Plenty of people are around who remember the traffic mess on the eastern side of Bel Air along Route 22 from Route 543 back to around Bynum Pond before the roadway was expanded from two lanes to four.
Then again, plenty of people have no recollection of that because the expansion of the roadway cleared the way for the development that resulted in the homes where those folks live today.
Today, traffic is bearable from the town limits to Route 543, and even a little beyond that. Then there's a bottleneck from Shucks Road to the double intersection where Routes 136 and 155 meet 22 at the Churchville Crossroads.
This isn't a new problem. A Churchville bypass was proposed more than two decades ago and would have resulted in a roadway starting around Route 155 at roughly Glenville Road and hooking back into Route 22 somewhere around Harford Community College. The plan was thwarted by a variety of factors, not the least of which was landowner opposition in the Churchville area.
Doing nothing hasn't helped the situation because, in truth, a lot actually has been done, namely a lot of houses have been built on Bel Air's eastern flank, and a lot of people who live in them get to work by driving east on Route 22. Still more of them attend classes at the increasingly attractive educational alternative of Harford Community College.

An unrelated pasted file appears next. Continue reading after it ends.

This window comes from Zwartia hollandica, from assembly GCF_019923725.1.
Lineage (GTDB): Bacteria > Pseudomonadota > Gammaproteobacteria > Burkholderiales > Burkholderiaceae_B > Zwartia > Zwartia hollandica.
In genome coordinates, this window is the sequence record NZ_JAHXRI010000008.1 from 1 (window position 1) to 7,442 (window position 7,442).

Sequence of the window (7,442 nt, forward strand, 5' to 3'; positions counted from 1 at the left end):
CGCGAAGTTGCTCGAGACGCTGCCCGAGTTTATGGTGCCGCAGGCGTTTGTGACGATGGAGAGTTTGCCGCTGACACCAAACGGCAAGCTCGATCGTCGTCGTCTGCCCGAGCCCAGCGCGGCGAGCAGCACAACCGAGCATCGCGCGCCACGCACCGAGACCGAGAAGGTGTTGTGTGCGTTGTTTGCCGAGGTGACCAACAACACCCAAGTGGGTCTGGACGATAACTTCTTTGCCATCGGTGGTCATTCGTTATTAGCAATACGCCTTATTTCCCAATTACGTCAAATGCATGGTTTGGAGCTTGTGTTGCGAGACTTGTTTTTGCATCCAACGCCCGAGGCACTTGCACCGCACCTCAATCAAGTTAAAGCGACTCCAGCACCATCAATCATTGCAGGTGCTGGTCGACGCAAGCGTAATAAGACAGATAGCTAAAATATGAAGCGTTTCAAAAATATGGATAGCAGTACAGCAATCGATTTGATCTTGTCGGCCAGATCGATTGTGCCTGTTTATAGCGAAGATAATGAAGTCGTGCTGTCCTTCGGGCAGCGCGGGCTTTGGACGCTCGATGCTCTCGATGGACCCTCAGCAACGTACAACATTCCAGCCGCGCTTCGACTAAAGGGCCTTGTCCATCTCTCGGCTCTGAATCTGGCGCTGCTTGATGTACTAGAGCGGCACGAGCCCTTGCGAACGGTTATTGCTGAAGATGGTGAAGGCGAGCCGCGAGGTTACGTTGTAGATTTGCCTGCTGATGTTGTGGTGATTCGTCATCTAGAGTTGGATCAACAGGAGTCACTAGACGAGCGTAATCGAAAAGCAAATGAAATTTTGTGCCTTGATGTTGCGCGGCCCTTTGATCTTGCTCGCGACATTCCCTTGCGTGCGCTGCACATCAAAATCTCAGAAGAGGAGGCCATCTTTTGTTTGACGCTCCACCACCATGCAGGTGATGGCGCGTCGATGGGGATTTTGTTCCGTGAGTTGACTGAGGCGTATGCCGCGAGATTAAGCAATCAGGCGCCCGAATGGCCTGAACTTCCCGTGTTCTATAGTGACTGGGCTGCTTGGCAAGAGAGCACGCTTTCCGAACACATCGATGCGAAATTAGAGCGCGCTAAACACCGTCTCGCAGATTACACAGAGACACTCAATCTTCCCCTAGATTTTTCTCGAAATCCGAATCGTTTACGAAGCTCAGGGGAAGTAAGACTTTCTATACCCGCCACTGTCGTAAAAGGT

Last week, Harford County's planning director gave a briefing to the county council on the future of the busy Route 22 corridor and, not surprisingly, that briefing involves two steps. First, increase the roadway from two lanes to four or six. Second, build a Churchville bypass.
Both options have the potential to solve the problem, at least for a while. They also, however, make the area that much more attractive to even more development, which likely will result in the newly-expanded roadway becoming clogged again in relatively short order.
There are local examples of this. It's more a matter of months than years since the Route 24 intersection with Tollgate and Emmorton roads was rebuilt and expanded at the I-95 interchange, but Route 24 itself was a solution to the problem of heavy traffic on Emmorton Road as commuters headed from Bel Air to Baltimore. Emmorton Road, in those days, was Route 24. Now it's Route 924. Today's Route 24 (known to a generation as "New 24") was largely farmland, way back then.
This is not to say improvements to and expansions of Route 22 should be fought or avoided. Unintended consequences that can be predicted based on what's happened in the past do, however, need to be considered.